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Cerebral cavernous malformations: congruency of histopathological features with the current clinical definition
  1. J M Frischer1,2,
  2. I Pipp1,
  3. I Stavrou3,
  4. S Trattnig4,
  5. J A Hainfellner1,
  6. E Knosp3
  1. 1
    Institute of Neurology, Medical University of Vienna, Vienna, Austria
  2. 2
    Division of Neuroimmunology, Centre for Brain Research, Medical University of Vienna, Vienna, Austria
  3. 3
    Department of Neurosurgery, Medical University of Vienna, Vienna, Austria
  4. 4
    MR Centre of Excellence, Department of Radiology, Medical University of Vienna, Vienna, Austria
  1. Dr J A Hainfellner, Institute of Neurology, Medical University of Vienna, Waehringer Guertel 18-20, A-1097 Vienna, Austria; johannes.hainfellner{at}meduniwien.ac.at

Abstract

Aim: Cerebral cavernous malformations (CCMs) are defined as a mulberry-like assembly of thin walled vascular sinusoids lined by a thin endothelium lacking smooth muscle and elastin, displaying no intervening brain parenchyma. In this study, we analyse the congruency of histopathological features with the current clinical definition on a large series of neuroradiologically verified CCMs.

Methods: 87 patients who received no primary treatment prior to surgery were included. Preoperative MRIs of all patients were reviewed. 12 histopathological parameters were assessed systematically, using haematoxylin-eosin, Prussian blue, elastica van Gieson and congo red for amyloid detection.

Results: 71/87 (81.6%) of the cases fulfilled the basic histological criteria of CCMs. However, the thickness of the vessel walls and the calibre of the malformed vessels were highly variable. 16/87 cases (18.4%) were histologically non-diagnostic. Non-diagnostic specimens were significantly associated with radiological signs of haemorrhage (p = 0.001). A few cases (4.6%) regionally contained capillary-like malformed vessels. Intervening brain parenchyma between malformed vessels throughout the lesion was seen in 50/71 (70.4%) diagnosable lesions. Haemosiderin deposits, gliosis, thrombosis, fibrotic changes, hyalinised vessel walls, calcification and cholesterol crystals were present in a considerable range. In addition, we found amyloid deposits in 14/87 (16.1%) specimens.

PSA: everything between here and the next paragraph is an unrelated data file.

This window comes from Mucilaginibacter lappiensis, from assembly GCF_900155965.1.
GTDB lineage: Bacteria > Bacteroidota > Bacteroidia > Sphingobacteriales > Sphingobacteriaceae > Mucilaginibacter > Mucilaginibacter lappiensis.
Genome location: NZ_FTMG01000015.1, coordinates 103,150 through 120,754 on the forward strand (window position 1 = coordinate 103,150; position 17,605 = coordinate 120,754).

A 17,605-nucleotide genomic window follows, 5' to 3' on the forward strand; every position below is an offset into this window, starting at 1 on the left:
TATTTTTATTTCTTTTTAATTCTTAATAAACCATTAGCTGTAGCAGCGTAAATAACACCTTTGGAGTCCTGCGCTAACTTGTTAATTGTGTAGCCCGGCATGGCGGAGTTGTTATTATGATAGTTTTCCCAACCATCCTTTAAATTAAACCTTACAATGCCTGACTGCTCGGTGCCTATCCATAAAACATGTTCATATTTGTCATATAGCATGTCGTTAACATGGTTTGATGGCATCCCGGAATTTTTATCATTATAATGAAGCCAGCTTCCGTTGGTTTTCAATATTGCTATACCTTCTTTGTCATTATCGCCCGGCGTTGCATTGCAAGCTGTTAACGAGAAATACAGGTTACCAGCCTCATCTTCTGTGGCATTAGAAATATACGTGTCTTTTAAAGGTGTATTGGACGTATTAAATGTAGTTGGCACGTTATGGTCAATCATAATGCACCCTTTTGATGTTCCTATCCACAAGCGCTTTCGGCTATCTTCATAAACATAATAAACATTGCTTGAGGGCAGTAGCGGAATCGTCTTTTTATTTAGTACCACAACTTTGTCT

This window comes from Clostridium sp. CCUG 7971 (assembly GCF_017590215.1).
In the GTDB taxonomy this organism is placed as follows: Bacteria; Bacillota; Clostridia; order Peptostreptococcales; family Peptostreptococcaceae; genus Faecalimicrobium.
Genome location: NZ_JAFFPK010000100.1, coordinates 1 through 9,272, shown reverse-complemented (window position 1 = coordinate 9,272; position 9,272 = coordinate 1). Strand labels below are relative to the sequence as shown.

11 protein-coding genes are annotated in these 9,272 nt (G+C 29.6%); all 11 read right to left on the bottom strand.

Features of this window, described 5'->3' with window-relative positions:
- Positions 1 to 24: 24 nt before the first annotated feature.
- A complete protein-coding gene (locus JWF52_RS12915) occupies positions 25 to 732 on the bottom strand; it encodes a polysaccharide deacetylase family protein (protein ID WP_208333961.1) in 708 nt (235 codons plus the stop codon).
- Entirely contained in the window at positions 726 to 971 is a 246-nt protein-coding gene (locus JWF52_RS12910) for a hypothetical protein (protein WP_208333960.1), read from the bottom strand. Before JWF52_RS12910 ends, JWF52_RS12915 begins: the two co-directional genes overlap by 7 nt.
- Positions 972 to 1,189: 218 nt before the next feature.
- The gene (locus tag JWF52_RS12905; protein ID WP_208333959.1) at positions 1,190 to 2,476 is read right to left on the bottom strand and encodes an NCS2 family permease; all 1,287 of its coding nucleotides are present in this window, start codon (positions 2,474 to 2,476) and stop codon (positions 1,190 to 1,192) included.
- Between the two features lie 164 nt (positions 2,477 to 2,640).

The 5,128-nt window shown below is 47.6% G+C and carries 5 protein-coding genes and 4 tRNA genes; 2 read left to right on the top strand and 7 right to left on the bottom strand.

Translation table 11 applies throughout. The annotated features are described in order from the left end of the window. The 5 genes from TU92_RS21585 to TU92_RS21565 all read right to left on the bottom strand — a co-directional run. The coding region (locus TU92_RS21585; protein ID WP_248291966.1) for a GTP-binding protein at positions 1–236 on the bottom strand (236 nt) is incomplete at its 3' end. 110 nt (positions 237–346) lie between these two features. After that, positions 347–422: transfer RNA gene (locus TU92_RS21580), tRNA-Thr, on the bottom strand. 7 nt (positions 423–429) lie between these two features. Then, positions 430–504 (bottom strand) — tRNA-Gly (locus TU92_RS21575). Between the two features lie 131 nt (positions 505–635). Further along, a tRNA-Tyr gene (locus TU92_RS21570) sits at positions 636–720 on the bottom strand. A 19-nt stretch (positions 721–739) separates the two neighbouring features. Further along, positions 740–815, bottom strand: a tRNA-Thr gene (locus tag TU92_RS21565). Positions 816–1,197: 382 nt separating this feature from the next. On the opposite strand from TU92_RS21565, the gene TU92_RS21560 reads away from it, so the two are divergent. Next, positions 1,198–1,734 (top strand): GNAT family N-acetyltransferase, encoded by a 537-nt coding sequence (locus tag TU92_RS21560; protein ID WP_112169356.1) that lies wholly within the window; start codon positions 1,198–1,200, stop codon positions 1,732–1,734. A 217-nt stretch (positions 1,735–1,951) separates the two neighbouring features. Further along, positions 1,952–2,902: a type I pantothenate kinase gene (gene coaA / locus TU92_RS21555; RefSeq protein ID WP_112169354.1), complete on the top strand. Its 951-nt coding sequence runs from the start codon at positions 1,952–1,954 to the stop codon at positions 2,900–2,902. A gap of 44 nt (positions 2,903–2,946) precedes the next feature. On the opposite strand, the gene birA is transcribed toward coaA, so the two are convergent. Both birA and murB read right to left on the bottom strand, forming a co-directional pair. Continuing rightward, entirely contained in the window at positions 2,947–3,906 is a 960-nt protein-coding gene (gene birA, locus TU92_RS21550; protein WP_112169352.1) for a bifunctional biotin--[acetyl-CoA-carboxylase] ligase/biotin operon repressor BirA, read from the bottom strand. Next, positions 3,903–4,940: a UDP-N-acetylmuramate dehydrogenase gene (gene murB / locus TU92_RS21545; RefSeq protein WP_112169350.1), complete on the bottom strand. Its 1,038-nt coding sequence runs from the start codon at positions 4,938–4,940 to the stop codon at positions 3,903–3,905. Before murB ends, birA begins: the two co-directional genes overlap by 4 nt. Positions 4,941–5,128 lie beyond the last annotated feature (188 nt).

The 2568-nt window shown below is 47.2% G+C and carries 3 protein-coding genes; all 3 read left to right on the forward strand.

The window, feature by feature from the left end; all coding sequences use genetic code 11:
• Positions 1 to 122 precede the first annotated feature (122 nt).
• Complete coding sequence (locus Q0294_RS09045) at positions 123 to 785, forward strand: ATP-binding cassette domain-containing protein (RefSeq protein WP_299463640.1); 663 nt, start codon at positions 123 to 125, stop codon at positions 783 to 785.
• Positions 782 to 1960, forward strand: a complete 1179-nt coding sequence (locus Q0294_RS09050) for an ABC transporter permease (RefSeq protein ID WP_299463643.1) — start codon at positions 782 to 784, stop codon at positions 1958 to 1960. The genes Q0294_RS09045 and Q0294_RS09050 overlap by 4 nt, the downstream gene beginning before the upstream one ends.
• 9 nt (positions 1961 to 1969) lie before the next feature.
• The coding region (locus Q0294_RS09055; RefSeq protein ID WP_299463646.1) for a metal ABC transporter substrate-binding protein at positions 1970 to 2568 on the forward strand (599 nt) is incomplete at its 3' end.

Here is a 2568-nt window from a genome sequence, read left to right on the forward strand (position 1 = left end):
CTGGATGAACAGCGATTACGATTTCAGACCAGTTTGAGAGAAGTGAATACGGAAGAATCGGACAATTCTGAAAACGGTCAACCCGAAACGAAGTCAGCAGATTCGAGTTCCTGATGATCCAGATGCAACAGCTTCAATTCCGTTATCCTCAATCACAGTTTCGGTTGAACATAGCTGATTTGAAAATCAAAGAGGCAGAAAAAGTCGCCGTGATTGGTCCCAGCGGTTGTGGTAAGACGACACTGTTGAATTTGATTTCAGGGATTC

Conclusion: Contrary to the current clinical definition, the absence of intervening brain parenchyma does not represent an essential histopathological criterion of CCMs in our series. Furthermore, the diameter of the vessel lumina and the thickness of vessel walls varied considerably. Based on these findings, adaptation of the current definition on the basis of interdisciplinary interaction needs to be considered.

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Footnotes

  • Competing interests: None.

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